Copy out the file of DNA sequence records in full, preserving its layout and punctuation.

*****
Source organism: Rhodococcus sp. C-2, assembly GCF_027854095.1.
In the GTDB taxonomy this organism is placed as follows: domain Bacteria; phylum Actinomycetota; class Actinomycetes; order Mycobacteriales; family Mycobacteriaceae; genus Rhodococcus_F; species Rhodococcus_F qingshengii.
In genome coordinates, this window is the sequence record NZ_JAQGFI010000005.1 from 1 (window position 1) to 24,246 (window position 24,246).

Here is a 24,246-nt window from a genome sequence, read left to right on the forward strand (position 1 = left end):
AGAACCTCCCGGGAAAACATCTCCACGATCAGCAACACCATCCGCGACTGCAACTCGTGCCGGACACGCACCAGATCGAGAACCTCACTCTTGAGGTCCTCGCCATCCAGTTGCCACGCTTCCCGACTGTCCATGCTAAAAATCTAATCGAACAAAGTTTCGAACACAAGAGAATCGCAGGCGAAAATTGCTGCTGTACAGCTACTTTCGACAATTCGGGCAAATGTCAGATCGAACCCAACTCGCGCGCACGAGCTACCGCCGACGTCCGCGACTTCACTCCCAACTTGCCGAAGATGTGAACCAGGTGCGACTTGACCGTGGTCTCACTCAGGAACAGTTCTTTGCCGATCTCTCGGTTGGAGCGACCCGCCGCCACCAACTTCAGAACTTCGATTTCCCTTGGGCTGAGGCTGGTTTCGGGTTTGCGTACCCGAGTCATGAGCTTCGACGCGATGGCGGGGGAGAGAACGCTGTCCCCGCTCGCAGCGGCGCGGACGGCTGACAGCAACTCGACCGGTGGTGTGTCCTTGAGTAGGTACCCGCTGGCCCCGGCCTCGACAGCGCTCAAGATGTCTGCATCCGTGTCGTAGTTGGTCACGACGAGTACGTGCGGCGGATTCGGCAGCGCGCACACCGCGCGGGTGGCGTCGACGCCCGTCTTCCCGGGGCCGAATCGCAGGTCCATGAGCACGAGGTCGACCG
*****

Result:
Source organism: Rhodococcus sp. C-2, assembly GCF_027854095.1.
In the GTDB taxonomy this organism is placed as follows: domain Bacteria; phylum Actinomycetota; class Actinomycetes; order Mycobacteriales; family Mycobacteriaceae; genus Rhodococcus_F; species Rhodococcus_F qingshengii.
In genome coordinates, this window is the sequence record NZ_JAQGFI010000005.1 from 1 (window position 1) to 24,246 (window position 24,246).

Here is a 24,246-nt window from a genome sequence, read left to right on the forward strand (position 1 = left end):
AGAACCTCCCGGGAAAACATCTCCACGATCAGCAACACCATCCGCGACTGCAACTCGTGCCGGACACGCACCAGATCGAGAACCTCACTCTTGAGGTCCTCGCCATCCAGTTGCCACGCTTCCCGACTGTCCATGCTAAAAATCTAATCGAACAAAGTTTCGAACACAAGAGAATCGCAGGCGAAAATTGCTGCTGTACAGCTACTTTCGACAATTCGGGCAAATGTCAGATCGAACCCAACTCGCGCGCACGAGCTACCGCCGACGTCCGCGACTTCACTCCCAACTTGCCGAAGATGTGAACCAGGTGCGACTTGACCGTGGTCTCACTCAGGAACAGTTCTTTGCCGATCTCTCGGTTGGAGCGACCCGCCGCCACCAACTTCAGAACTTCGATTTCCCTTGGGCTGAGGCTGGTTTCGGGTTTGCGTACCCGAGTCATGAGCTTCGACGCGATGGCGGGGGAGAGAACGCTGTCCCCGCTCGCAGCGGCGCGGACGGCTGACAGCAACTCGACCGGTGGTGTGTCCTTGAGTAGGTACCCGCTGGCCCCGGCCTCGACAGCGCTCAAGATGTCTGCATCCGTGTCGTAGTTGGTCACGACGAGTACGTGCGGCGGATTCGGCAGCGCGCACACCGCGCGGGTGGCGTCGACGCCCGTCTTCCCGGGGCCGAATCGCAGGTCCATGAGCACGAGGTCGACCG